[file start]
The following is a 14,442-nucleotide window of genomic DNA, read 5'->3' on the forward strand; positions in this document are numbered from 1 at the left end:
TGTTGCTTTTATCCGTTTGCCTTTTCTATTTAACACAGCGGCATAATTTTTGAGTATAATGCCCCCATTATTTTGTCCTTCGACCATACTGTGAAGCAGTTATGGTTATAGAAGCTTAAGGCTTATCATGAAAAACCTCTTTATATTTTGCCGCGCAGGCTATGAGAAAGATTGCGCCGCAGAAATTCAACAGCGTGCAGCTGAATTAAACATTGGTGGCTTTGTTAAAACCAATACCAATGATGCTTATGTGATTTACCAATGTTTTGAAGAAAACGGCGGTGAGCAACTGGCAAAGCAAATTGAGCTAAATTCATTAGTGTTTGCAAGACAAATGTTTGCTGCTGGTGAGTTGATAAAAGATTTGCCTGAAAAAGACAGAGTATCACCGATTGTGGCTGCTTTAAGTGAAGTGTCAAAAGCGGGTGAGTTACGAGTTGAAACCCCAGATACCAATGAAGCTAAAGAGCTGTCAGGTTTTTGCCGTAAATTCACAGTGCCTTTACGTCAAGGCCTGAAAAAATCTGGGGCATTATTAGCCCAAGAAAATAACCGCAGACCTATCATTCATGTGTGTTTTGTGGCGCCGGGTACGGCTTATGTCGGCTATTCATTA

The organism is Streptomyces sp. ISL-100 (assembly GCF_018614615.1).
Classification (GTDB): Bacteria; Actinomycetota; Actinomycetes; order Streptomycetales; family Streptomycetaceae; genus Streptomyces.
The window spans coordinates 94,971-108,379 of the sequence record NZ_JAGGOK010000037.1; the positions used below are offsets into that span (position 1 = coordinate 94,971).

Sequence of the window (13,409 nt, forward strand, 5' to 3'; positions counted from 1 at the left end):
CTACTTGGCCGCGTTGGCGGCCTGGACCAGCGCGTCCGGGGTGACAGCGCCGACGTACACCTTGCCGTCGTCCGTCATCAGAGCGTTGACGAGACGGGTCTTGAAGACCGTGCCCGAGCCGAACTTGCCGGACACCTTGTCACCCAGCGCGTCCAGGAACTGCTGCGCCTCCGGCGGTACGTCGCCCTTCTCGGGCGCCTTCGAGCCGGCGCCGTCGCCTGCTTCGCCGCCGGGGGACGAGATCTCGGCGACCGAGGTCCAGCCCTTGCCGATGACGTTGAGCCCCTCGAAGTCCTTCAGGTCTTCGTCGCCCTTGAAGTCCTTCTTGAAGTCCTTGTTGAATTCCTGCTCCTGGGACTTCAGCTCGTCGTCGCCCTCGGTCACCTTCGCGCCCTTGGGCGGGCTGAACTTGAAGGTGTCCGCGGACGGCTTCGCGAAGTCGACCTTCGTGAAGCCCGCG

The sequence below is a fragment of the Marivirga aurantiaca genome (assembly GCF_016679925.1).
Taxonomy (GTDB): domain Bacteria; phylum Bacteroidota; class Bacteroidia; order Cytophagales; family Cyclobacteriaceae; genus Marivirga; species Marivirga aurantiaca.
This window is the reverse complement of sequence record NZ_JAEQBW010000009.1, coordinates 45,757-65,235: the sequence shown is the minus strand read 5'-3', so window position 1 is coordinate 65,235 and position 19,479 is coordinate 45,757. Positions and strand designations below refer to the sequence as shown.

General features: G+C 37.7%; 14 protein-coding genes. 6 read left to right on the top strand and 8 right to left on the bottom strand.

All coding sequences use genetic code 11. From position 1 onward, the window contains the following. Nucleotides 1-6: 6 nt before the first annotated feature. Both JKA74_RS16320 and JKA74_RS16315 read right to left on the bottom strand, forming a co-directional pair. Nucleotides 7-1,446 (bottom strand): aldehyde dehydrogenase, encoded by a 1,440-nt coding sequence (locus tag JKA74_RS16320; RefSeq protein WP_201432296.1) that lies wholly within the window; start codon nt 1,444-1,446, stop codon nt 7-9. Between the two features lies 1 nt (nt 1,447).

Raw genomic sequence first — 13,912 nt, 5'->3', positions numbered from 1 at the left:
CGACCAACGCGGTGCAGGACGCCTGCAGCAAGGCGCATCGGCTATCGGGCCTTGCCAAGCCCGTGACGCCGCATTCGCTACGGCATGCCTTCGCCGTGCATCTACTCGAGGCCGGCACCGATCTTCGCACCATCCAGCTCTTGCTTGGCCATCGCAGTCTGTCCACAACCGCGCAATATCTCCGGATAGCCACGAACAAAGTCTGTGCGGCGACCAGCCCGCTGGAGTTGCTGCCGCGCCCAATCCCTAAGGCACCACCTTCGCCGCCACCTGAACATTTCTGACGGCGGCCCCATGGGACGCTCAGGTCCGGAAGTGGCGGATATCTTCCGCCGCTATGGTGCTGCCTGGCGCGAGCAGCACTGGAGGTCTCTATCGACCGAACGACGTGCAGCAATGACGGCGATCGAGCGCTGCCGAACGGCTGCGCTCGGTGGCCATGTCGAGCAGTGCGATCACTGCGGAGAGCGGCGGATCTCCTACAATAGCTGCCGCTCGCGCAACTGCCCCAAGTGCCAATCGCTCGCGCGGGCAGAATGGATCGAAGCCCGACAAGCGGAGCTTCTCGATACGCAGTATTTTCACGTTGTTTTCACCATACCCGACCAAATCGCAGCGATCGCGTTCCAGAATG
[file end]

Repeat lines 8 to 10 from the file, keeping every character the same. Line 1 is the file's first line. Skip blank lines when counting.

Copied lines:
The sequence below is a fragment of the Marivirga aurantiaca genome (assembly GCF_016679925.1).
Taxonomy (GTDB): domain Bacteria; phylum Bacteroidota; class Bacteroidia; order Cytophagales; family Cyclobacteriaceae; genus Marivirga; species Marivirga aurantiaca.
This window is the reverse complement of sequence record NZ_JAEQBW010000009.1, coordinates 45,757-65,235: the sequence shown is the minus strand read 5'-3', so window position 1 is coordinate 65,235 and position 19,479 is coordinate 45,757. Positions and strand designations below refer to the sequence as shown.